The art of a cycle path psychopath
I thought that pedalling to the office and back would simply be a case of hitting the cycle paths on two wheels, wearing a helmet and keeping an eye out for pedestrians. I was wrong.
It appears that being a newcomer and a non-sport obsessed Brit, I have once again failed to grasp a popular aspect of life in Australia - cycling.
I've started using a bike to get to work, and with no experience or knowledge of cycling either socially or professionally, I had no idea I was entering a competitive hierarchy of skin-tight uniforms, funny shoes and wheels as expensive as a car.
I thought that pedalling to the office and back would simply be a case of hitting the cycle paths on two wheels, wearing a helmet and keeping an eye out for pedestrians.
I was wrong.
You're not simply using a bike to commute to work, you are in fact entering a ruthless contest of pumping thighs, Lycra, and pulling Derek Zoolander's Blue Steel facial expressions at anyone coming in the opposite direction while trying not to look out of breath.
And, unless you're in it to win it, stay out the way, because it's also a competition between the cyclist and everything else that moves.
But as I commit myself to a journey free of packed trains, cramped buses and congested roads, I have picked up on a few things to help me fit in more with other cyclists.
Firstly, a good way to escape the pressure of the contest is to ride a bike with other people.
With at least two of you covering both lanes of the cycle path, you can force pedestrians and other cyclists coming from the opposite direction out of the way. Like the losers they clearly are.
If you're really good, you'll have a team of cyclists on expensive, fast bikes who rule the path as a band of professional looking Lycra bandits who treat every journey like a leg of the Tour de France.
Just like the group who forced me into a fence by refusing to slow down on the incorrect side of the cycle path between Perth and Subiaco, near a section recently enhanced with safety features, painted bright green and labelled "share zone".
Obviously I apologised to this group as clearly cycling alone on the correct, left side, of the path I deserved to be ignored and knocked off my wheels by a swarm of cycle path psychopaths coming at me head on.
But so far I've failed to form my own band of bicycle warriors, and it's not for a lack of trying.
In a bid to make a cycling buddy on your travels, there are only two things you can do.
You can slow down to a fellow cyclist's pace as you overtake, maintain their speed and then smile politely as they look at you with a "what the hell are you doing?" expression.
But you do need to be aware that it may just result in them continuing to slow down until eventually you both just grind to a halt and you stand there grinning like a deranged stalker on a bike.
Alternatively, after a few seconds of matching their speed and you've made it clear you have no desire to actually overtake, your potential pedal partner will probably speed up.
Forcing you to cycle faster to keep up.
And before you know it you've become locked in some weird race with a stranger that ends at the nearest police station and you've gone from being a suspected stalker to accusations of a bike-jacker.
But it's not just riding solo, single file, and considerately to others that I've been getting wrong. Apparently my entire outfit is completely wrong, and compared to others, just plain embarrassing.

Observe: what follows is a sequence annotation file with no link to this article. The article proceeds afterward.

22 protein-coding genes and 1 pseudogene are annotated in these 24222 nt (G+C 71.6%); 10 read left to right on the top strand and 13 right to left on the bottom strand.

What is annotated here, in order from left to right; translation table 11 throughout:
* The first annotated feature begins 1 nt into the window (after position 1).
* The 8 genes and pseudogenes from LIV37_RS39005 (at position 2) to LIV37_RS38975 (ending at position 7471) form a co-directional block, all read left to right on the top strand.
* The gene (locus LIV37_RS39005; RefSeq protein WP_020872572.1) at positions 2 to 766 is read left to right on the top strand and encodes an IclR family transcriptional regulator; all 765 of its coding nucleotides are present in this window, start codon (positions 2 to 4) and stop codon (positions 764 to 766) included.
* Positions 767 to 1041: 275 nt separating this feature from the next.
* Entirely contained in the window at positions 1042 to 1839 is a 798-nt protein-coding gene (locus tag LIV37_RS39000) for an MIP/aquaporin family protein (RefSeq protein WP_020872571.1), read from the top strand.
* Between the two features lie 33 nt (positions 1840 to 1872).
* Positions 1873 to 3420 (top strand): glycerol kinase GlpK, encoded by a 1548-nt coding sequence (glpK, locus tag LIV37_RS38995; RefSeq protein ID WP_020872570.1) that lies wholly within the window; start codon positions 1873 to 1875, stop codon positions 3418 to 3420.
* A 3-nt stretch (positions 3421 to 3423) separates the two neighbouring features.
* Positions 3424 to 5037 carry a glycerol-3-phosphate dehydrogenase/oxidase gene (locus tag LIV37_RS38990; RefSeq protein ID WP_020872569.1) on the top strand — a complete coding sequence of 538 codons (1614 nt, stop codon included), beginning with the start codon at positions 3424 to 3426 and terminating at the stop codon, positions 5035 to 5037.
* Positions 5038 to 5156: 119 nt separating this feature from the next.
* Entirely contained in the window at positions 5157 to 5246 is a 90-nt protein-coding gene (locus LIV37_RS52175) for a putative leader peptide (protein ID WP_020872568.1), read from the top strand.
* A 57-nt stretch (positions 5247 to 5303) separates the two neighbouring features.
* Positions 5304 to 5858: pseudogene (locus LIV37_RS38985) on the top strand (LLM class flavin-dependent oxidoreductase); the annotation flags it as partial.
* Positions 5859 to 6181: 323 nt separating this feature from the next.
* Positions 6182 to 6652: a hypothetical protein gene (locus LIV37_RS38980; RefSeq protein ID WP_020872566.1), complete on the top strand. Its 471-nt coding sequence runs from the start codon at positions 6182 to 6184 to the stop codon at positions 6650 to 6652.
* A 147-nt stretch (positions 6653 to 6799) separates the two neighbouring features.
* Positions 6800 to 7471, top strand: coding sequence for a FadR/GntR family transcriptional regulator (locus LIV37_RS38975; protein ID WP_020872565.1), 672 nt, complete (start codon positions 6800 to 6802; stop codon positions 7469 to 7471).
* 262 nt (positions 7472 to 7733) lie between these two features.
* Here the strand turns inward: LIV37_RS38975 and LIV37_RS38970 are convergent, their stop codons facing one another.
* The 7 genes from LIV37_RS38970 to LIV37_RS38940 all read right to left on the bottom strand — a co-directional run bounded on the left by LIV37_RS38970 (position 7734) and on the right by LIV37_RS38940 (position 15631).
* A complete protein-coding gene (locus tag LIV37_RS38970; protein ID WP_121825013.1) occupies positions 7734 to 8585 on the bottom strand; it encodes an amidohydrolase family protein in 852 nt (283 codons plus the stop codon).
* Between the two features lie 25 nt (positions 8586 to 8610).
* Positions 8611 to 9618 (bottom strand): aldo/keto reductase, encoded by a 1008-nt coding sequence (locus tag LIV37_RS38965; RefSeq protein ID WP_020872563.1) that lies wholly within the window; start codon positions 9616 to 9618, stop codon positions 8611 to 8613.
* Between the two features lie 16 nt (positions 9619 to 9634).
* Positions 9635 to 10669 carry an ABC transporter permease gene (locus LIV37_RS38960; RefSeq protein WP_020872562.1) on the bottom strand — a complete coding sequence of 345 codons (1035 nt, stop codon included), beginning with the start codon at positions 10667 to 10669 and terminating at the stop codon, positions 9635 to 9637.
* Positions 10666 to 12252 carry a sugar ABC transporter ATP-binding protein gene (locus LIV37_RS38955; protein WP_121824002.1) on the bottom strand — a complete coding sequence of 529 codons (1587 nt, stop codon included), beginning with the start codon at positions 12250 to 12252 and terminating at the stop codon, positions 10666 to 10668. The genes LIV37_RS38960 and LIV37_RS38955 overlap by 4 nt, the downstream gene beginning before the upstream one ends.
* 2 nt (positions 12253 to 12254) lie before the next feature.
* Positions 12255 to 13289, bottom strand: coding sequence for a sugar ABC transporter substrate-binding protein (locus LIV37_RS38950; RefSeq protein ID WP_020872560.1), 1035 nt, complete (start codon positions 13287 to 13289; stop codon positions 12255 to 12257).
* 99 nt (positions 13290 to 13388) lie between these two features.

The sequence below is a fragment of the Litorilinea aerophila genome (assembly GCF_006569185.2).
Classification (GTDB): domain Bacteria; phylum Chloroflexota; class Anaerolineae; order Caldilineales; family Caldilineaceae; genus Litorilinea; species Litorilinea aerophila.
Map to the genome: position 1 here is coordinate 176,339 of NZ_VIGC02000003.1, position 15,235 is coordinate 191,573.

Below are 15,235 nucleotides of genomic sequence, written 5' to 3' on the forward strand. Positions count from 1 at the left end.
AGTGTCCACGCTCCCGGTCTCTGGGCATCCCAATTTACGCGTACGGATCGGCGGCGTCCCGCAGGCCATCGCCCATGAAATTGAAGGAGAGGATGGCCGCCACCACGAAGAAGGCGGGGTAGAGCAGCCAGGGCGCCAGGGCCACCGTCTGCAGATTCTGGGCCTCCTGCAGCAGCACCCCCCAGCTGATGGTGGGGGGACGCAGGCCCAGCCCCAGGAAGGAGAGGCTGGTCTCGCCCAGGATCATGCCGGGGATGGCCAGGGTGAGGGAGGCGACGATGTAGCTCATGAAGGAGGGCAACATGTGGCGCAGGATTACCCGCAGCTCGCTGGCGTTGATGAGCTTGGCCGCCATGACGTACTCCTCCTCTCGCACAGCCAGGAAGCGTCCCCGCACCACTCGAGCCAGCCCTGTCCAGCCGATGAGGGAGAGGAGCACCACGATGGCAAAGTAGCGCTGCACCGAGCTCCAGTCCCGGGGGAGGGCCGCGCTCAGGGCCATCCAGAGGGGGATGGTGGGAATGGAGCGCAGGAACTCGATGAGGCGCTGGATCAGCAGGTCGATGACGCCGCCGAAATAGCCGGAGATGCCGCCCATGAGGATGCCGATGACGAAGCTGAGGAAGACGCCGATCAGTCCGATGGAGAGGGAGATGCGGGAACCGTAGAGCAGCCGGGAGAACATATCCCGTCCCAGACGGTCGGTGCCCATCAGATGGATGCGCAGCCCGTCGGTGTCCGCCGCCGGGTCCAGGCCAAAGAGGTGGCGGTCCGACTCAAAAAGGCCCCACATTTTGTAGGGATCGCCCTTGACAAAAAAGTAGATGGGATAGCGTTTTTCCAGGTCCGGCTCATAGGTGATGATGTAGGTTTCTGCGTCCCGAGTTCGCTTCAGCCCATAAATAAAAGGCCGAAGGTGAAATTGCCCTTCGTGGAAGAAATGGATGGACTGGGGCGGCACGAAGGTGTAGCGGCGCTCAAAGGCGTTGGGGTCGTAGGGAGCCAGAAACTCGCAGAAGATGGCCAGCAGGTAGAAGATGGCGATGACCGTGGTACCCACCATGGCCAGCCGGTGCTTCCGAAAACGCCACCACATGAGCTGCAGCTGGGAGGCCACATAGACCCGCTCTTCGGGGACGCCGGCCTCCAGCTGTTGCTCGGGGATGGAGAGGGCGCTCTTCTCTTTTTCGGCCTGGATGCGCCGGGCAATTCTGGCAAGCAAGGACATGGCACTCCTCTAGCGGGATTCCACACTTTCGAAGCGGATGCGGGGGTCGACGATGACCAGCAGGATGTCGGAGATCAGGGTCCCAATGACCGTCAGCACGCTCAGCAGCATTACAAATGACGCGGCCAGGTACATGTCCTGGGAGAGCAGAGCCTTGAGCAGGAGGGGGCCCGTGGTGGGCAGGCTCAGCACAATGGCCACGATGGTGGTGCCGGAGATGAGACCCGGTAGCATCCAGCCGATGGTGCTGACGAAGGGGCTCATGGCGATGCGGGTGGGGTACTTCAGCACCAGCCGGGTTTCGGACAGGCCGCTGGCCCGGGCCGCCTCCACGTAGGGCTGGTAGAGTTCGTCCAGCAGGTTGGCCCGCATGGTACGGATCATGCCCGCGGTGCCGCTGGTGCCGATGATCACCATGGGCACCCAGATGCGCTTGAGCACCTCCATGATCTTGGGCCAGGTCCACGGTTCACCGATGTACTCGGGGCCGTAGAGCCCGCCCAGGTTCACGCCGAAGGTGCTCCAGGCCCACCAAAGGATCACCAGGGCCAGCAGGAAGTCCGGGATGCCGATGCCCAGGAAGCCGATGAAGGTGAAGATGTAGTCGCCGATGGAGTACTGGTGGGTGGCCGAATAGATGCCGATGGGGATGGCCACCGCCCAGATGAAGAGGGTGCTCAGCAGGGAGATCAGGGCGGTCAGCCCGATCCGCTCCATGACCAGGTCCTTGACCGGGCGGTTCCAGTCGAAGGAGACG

I've been wearing an old T-shirt and shorts. Practical to quickly change out of when I get to work and not too valuable enough to hold back from any wear and tear from the occasional full-on, sweaty workout.
But instead it appears I'm supposed to be wearing a flash, tight-fitted Lycra outfit that shows off my erect nipples, is full of random logos and that isn't breathable so I have to wear it zipped down to my hairy belly button.
And to complete the ensemble I should get those special shoes that clip into my pedals.
Not because I need to improve my cycling technique, but so that while I'm cooling off outside a coffee shop on a Sunday morning with a well-maintained beer gut poking out of my open bike suit I can irritate people having their breakfast by limping around clicking the ground like a drowsy tap dancer who's gone missing from the local fringe festival.
But despite my failure to grasp the basics of riding a bike in Australia, I would like to reassure my fellow bike users that I will keep trying.
For instance, another error I keep making is thinking that I'm supposed to be using a well-maintained cycle path as a safe way to get to work.
When actually what I should have been doing is admiring accessibility and location of the specifically designed bike route from the busy two-lane highway right next to it.
Why would anyone settle for such a restrictive amount of space away from dangerous, fast moving vehicles when there's the freedom of the openly congested road right next to it?
Other motorists even welcome you in with beeping horns as they line up behind you, before speeding past close enough to high five your helmet.
Not to mention how easy it is to cycle in lanes of traffic as drivers merge perfectly around you and all the other vehicles.
In absolutely no way is it unsafe, inconsiderate and a risk to anyone's lives.
So with these observations in mind I'm heading to the sports shop later looking for my own skin-tight suit to strategically stuff my sunglasses case into and bring on a more confident, competitive attitude to my daily 30-minute bike ride to work.
I'm also going to start paying more attention to the world of professional cycling to pick up any more insights.
And I'm going to start by reading this book I picked up in a bargain bin by some guy called Lance Armstrong who seems to know a thing or two about how to beat other people who take riding a bike very, very seriously.